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Petraeus: US-Karzai Bond Solid despite Friction

The top U.S. military commander in Afghanistan says the sometimes strained relationship between the U.S. and Afghan President Hamid Karzai is solid.

Gen. David Petraeus said Karzai shares U.S. concerns about corruption in his country. Petraeus acknowledged "friction" over the case of a close Karzai aide arrested this summer in a corruption probe. The aide was released after Karzai intervened.

Petraeus said he heard Karzai assure President Barack Obama that he will back the work of U.S.-sponsored anticorruption investigators.

The United States has said it views the case of Mohammed Zia Salehi as a test of Karzai's willingness to take on graft and sleaze in his government.

Afghanistan: The Road Ahead

Salehi was arrested by Afghan police after allegedly being wiretapped discussing a bribe. He called Karzai from his jail cell in July and was freed hours later.

Soon afterward Karzai blasted the work of the U.S.-backed corruption investigators involved in that case and sought more control over them.

"President Karzai is the first to note that more has to be done," about corruption overall, Petraeus told reporters Thursday. He said "friction" over the Salehi case has been resolved.

"It's a relationship in which there is candor," Petraeus said. "We do not always come at every issue from the same perspective but I think that's a reflection of the strength of the relationship."

Petraeus' comments come as U.S. Defense Secretary Robert Gates visits the region to meet with him and Karzai. The Pentagon chief also plans to visit U.S. troops in Afghanistan.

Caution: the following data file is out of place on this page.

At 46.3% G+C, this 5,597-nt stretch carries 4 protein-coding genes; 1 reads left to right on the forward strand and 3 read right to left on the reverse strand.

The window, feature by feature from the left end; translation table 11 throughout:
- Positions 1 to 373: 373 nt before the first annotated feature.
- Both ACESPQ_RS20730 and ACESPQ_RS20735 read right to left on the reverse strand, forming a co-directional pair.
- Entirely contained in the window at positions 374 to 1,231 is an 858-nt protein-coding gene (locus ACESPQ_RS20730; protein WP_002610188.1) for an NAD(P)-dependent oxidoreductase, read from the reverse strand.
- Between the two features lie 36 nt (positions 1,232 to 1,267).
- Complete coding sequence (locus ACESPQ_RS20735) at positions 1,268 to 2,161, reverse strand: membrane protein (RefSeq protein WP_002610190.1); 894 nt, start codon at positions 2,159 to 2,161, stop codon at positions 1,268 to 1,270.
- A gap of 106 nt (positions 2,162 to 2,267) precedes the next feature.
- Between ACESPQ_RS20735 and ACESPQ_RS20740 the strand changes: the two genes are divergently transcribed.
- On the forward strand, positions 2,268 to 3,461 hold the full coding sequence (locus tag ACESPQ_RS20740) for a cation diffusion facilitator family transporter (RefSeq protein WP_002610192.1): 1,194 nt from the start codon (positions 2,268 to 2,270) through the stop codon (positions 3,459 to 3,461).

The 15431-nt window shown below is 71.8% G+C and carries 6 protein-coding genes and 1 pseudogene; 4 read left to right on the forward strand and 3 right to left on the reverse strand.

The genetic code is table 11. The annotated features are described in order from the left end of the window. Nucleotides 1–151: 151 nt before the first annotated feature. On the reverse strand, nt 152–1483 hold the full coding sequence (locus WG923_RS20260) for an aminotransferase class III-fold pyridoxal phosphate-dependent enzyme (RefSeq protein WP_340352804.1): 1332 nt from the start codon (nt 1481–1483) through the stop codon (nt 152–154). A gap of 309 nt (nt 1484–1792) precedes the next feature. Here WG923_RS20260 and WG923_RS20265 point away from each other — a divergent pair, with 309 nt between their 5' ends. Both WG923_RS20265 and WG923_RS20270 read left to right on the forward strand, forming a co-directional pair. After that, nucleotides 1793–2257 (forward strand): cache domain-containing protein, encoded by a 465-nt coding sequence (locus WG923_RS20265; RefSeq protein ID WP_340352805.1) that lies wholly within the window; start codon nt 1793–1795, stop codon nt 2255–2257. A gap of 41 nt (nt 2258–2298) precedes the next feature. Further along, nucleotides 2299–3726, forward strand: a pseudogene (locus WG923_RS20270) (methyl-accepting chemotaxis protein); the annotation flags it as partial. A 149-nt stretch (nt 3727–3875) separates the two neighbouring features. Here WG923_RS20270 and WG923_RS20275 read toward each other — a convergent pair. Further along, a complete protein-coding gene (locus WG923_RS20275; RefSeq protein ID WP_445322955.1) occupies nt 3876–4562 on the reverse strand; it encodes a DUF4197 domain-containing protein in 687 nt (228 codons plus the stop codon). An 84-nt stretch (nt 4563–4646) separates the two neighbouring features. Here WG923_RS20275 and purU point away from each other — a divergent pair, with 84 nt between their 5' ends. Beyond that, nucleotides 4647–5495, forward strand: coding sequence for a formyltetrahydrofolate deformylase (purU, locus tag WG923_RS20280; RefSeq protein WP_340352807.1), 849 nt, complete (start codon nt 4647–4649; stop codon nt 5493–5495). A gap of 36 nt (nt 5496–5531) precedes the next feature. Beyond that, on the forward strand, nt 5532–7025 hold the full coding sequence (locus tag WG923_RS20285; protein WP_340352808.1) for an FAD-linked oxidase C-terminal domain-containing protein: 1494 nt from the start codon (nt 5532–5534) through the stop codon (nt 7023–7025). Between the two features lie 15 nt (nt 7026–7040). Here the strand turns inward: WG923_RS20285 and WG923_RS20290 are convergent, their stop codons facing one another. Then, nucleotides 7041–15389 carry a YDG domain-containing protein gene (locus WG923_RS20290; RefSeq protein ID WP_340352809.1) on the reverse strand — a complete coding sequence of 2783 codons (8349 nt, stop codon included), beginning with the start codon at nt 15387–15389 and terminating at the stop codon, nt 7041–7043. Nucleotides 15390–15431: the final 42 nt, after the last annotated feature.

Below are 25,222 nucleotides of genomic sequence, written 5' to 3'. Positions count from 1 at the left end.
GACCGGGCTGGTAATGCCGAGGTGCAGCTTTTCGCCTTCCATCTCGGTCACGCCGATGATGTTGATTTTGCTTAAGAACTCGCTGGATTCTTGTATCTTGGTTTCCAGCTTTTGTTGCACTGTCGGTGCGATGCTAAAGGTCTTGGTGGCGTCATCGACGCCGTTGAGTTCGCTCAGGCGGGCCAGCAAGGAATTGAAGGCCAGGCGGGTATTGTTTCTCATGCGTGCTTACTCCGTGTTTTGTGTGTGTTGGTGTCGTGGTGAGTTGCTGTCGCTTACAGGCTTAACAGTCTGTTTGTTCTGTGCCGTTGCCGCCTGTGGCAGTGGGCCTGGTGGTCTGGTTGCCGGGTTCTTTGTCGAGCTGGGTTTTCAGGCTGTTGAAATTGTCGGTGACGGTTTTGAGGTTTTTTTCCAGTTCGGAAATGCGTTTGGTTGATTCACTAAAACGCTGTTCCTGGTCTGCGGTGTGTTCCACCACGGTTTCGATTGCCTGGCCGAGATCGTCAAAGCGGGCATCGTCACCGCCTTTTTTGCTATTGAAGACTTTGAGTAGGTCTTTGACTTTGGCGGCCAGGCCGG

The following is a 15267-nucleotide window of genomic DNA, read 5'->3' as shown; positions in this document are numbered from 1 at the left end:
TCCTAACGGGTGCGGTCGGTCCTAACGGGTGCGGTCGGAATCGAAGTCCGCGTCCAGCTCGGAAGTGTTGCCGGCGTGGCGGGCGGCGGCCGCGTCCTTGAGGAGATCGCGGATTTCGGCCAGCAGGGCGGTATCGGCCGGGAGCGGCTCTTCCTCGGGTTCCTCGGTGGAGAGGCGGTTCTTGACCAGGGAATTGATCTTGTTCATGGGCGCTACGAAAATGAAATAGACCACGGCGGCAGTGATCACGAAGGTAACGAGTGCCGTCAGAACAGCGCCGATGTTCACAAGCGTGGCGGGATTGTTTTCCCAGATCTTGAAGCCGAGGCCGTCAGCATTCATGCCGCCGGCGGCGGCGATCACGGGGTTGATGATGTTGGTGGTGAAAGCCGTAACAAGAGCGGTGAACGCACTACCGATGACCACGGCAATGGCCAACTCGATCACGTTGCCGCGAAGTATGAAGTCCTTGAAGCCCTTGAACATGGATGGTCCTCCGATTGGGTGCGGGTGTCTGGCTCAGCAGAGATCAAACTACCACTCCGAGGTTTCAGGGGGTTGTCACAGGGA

Meanwhile, two American troops died in fighting in Afghanistan on Thursday, while NATO and local officials said coalition and Afghan forces killed dozens of insurgents in a series of ground and air engagements.

NATO said one U.S. service member was killed in the country's east and the other in the south — regions where fighting between the coalition and Taliban insurgents has been at its most intense. No other details were given in keeping with standard NATO procedure.

The deaths bring to three the number of U.S. service members killed in September and follow a spike in casualties during the last two weeks of August that saw the monthly total rise to 55. The August figure was still below the back-to-back monthly records of 66 in July and 60 in June. Total U.S. combat deaths for January-August of this year — 316 — exceeded the previous annual record of 304 for the whole of 2009.

NATO said coalition forces beat back an attack on a combat outpost in Paktika province's Barmal district along the mountainous border with Pakistan, killing at least 20 insurgents. Troops first returned fire with mortars and small arms before calling in an air assault, the alliance said in a statement, adding that no NATO or Afghan government forces were killed.

NATO also said it had killed or wounded as many as 12 insurgents, including two commanders, in an airstrike Thursday on a car traveling along back roads in northwestern Takhar province's Rustaq district.